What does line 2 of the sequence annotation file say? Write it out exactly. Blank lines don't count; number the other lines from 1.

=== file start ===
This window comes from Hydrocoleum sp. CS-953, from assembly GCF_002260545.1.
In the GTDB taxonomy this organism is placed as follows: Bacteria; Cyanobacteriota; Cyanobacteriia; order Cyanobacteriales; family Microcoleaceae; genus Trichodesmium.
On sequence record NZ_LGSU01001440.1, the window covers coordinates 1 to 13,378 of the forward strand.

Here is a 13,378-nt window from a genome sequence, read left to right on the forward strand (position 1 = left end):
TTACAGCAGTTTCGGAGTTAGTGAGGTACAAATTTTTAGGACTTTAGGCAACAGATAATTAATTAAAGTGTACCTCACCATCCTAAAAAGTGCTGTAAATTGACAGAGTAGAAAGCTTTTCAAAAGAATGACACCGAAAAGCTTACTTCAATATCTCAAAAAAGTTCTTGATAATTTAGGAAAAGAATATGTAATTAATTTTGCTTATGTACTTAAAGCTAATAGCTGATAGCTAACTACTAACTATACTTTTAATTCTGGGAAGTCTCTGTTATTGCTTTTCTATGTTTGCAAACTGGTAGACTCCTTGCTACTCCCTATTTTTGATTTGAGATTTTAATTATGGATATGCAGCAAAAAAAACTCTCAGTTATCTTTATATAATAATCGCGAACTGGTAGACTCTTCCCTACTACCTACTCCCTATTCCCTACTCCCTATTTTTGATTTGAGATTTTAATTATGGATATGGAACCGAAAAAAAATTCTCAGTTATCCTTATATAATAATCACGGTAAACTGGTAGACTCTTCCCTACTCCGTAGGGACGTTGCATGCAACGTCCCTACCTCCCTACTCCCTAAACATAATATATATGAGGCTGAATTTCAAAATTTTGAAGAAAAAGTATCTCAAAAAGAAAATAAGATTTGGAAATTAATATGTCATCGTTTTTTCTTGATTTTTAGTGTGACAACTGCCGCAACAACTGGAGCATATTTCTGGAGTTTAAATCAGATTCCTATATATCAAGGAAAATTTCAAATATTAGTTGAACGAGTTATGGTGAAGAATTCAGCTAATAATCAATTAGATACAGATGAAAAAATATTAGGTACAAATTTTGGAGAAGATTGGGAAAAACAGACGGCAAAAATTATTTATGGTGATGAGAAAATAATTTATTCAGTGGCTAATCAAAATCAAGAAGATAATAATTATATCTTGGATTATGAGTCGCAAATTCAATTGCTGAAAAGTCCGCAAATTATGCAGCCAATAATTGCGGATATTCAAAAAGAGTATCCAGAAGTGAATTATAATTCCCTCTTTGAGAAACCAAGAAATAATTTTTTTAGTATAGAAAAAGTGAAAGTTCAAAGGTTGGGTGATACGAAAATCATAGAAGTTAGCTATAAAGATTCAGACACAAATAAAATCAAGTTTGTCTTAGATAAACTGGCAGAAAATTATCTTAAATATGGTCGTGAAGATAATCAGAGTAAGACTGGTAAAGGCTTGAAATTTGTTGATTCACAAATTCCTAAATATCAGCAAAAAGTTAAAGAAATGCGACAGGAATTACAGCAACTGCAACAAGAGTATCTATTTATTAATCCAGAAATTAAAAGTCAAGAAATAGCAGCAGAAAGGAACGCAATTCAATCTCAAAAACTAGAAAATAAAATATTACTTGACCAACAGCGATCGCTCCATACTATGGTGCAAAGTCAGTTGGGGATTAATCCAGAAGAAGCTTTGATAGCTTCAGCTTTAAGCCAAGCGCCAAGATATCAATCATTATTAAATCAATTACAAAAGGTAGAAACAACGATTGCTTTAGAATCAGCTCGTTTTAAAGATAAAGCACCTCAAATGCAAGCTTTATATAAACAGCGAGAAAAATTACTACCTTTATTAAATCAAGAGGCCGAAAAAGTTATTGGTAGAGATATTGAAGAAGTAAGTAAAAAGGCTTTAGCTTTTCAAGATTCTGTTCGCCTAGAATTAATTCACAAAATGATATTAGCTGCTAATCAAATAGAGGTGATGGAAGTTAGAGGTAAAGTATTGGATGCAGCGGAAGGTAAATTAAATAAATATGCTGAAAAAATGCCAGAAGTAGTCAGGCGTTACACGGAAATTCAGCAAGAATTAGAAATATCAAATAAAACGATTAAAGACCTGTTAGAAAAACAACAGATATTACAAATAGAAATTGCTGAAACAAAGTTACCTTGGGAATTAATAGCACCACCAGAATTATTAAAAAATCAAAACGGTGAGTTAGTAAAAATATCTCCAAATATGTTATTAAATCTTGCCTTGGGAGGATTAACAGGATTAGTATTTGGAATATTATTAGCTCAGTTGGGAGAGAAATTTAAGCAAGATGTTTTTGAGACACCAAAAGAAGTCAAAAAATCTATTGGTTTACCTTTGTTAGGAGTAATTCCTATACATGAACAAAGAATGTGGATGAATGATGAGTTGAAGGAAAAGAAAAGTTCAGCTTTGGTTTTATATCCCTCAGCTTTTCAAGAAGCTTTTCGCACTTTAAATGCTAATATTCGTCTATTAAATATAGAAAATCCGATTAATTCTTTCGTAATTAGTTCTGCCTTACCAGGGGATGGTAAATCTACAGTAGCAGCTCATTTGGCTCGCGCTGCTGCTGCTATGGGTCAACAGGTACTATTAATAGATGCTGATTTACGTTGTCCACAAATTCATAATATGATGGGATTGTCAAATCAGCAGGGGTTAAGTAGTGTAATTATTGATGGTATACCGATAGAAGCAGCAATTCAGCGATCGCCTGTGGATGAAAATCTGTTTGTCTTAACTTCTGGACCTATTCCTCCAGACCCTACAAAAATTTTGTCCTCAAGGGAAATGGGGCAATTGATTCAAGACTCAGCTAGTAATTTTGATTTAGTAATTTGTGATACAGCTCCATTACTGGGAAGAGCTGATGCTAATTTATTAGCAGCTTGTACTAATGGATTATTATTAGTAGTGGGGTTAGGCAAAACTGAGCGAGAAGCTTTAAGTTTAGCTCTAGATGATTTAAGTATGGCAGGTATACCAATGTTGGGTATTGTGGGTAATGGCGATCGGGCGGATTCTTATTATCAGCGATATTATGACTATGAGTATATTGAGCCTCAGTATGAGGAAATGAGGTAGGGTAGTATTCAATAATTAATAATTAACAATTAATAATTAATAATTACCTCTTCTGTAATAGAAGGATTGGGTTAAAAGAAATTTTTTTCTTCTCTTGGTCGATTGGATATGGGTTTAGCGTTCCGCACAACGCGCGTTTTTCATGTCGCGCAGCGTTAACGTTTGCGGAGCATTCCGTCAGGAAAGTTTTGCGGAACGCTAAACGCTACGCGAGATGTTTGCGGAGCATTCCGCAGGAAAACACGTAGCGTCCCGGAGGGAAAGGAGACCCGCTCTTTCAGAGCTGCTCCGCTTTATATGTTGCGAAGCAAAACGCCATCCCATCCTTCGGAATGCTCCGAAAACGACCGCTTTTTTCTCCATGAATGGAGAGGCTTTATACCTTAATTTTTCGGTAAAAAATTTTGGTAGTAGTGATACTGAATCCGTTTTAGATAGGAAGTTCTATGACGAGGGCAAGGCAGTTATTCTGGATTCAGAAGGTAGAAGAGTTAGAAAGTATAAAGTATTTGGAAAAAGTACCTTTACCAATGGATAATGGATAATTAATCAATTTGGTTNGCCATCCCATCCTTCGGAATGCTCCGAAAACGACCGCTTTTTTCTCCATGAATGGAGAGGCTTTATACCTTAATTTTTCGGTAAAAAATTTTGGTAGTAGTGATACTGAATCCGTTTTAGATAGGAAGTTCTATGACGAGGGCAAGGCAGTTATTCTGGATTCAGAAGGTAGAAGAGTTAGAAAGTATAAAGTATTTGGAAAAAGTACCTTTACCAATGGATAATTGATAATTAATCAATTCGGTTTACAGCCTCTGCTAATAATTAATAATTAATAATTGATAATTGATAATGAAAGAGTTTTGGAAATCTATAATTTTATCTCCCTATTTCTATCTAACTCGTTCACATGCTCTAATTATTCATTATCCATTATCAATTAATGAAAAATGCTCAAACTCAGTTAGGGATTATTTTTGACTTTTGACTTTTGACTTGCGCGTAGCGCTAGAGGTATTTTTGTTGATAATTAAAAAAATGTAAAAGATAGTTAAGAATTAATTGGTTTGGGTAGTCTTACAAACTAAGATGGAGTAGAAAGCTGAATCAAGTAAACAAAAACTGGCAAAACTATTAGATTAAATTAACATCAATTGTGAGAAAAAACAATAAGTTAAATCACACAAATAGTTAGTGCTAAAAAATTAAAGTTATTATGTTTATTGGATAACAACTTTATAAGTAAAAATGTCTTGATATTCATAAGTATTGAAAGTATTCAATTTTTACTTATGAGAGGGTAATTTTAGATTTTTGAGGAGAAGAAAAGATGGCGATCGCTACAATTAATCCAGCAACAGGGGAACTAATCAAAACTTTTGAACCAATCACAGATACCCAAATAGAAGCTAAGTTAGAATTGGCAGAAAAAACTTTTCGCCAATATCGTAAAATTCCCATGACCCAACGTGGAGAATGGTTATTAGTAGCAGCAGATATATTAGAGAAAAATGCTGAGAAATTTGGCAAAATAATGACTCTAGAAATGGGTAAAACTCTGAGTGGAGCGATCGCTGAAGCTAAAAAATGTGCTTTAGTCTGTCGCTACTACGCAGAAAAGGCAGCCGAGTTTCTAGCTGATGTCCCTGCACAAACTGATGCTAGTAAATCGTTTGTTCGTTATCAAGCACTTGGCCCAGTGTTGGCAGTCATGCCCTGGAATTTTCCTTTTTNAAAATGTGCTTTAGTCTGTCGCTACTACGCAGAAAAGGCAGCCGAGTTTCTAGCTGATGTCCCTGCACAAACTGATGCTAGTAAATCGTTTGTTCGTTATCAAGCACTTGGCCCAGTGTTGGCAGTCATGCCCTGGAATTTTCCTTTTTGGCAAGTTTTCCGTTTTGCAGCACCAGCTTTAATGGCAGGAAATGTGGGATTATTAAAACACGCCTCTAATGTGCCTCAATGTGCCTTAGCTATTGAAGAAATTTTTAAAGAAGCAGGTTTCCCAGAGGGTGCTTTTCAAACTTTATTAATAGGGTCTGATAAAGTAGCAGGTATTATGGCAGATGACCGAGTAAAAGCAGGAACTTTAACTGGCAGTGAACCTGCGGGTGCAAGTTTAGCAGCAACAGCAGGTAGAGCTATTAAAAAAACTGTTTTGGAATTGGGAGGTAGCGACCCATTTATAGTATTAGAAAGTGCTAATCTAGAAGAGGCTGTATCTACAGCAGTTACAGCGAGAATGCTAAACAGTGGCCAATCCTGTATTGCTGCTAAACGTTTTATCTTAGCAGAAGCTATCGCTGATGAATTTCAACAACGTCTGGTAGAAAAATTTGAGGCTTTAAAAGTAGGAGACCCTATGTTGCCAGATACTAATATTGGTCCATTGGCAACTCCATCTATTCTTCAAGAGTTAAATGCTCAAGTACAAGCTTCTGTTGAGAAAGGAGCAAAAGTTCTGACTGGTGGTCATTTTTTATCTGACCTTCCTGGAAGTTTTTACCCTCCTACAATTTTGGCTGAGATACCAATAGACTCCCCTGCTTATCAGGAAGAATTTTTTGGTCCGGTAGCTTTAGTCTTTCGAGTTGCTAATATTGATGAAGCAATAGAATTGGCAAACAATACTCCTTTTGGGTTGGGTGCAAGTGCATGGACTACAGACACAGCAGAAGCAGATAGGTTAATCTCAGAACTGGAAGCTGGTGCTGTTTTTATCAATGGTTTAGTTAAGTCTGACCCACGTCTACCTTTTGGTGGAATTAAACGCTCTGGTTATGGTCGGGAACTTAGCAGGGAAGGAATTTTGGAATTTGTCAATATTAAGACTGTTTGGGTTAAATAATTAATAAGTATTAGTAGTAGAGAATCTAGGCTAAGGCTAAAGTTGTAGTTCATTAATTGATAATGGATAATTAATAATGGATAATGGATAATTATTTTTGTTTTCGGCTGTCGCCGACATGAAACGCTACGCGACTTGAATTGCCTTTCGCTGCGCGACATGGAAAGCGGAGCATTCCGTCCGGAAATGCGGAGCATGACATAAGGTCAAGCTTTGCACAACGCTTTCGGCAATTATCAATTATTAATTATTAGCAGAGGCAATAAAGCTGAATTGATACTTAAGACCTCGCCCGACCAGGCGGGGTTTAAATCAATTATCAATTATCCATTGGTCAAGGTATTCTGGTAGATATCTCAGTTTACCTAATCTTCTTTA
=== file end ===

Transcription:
In the GTDB taxonomy this organism is placed as follows: Bacteria; Cyanobacteriota; Cyanobacteriia; order Cyanobacteriales; family Microcoleaceae; genus Trichodesmium.